And, the lines in the boxwood PERFECTLY aligned with the primary axes in the orchard. I found myself asking, "Is this Heaven?!" (It was certainly not Iowa.) These manmade, straight lines contrasted with the naturally gnarly apple trees in the orchard beyond.
In two areas of the landscape, the square blocks of turf were replaced by square ponds. Again, another contrast was used—same shape, different medium. These small reflecting pools acted as mirrors and made the garden feel larger.
While contrast created drama, repetition of key elements and themes provided harmony and united the garden as a whole. The shape of the square continually popped up throughout the landscape from the square-shaped plots in the orchard, the edged turf under the apple trees, the reflecting pools, the Miscanthus cloister, and the right angles in the formal boxwood by the house.
In the spring garden, repetition was also used with the roly-poly pruned boxwood, which provided a foil for the rampant Aquilegia (yet another contrast!).
The natural look was everywhere in the garden, and Patrick and Sylvie are true artists at intermingling plants.
Here, as in most mixed plantings, repetition created a sense of unity. Grasses of some sort played a role in almost every garden. White Camassia, Persicaria bistorta (bistort), and other spring-flowering forbs were used repeatedly in the squares to unite those disjunct areas, and Aquilegia were scattered to and fro in several different gardens.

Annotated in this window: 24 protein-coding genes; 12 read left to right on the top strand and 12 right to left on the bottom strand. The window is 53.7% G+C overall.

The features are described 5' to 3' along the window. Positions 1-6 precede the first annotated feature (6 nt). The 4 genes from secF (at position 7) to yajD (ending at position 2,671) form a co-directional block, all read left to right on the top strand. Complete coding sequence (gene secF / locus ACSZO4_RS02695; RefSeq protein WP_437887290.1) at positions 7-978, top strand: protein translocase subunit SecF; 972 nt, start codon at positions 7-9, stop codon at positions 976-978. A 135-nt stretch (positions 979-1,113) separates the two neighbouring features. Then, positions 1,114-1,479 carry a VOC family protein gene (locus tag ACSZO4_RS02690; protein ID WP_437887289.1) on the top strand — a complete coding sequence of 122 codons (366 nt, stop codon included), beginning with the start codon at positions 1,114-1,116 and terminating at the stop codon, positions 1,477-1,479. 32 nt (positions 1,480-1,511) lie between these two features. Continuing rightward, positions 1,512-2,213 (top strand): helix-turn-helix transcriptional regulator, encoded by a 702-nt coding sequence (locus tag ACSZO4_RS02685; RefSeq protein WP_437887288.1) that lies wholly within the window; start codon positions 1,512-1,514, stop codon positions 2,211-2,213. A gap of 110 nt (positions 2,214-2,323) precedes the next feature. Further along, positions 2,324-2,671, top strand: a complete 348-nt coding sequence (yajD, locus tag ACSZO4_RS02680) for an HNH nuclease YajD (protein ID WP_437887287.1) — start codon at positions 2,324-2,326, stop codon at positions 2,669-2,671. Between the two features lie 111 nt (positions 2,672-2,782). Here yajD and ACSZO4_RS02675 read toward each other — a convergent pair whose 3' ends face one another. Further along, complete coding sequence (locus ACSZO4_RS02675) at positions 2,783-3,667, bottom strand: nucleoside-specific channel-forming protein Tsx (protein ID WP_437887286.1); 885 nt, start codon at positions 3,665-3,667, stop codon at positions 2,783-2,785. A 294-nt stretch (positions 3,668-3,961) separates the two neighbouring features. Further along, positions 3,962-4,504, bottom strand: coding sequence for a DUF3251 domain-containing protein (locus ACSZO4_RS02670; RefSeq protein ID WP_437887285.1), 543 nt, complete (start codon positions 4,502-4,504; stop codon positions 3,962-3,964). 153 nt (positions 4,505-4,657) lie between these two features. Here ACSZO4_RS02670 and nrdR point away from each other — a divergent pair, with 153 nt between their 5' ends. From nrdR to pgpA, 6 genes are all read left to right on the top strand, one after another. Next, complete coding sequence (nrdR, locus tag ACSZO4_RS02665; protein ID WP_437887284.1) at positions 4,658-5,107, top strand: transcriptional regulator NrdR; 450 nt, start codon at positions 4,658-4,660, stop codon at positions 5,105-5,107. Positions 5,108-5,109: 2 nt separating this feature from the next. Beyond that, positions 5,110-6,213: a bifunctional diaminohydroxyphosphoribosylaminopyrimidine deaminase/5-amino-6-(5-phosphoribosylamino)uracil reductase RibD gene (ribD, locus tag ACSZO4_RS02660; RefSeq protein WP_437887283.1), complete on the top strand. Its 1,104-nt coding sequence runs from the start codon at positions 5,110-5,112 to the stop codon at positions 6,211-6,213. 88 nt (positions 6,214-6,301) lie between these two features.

And, as you can see in the photo above, the repetition of apple trees in the orchard created a cadence.
I also have to give them credit for the rustic farm look. However, for them it was an actual farm, not something contrived from Pinterest. The hardscape and buildings added an ancient and agrarian feel to the garden.
The last note on design I'll share is the plant material. I found some old and new floral friends in the garden.
They used one of my absolute favorite plants at Le Jardin Plume—Allium siculum (honey garlic). I love how the umbels resemble an upside down chandelier. I delight in seeing it in gardens further north and abroad, but how I hate that it's not a perennial for us in the deep south. The flowers were a bit pinker than I'm used to seeing which made me wonder whether it was a subspecies or different cultivar. Do you know?
Briza maxima (quaking grass) was a new grass for me. The little inflorescences look like little cocoons all hanging from a thread.
And, there were several double types of Aquilegia, which brought a cheerfulness to the gardens.
Alas, all good garden visits must come to an end, and as we left, we passed their expansive nursery. I do wish I could have brought some plants back with me. Perhaps next time!
As I think about it now, I revel with the word imagery of Patrick and Sylvie calling this plot of terra firma The Feather Garden. Feathers are what allow birds to grasp the heavens and have inspired man and woman throughout the ages to soar higher, as John Magee, Jr. says to "slip the surly bonds of earth to touch the face of God." Similarly, their creation and stewardship has elevated horticulture. I remember leaving the garden that day on cloud nine, and still months later I feel inspired having visited. More importantly, I believe that Le Jardin Plume has ruffled the way that our students view plants and gardens for the better, and I thank Patrick and Sylvie for their experience.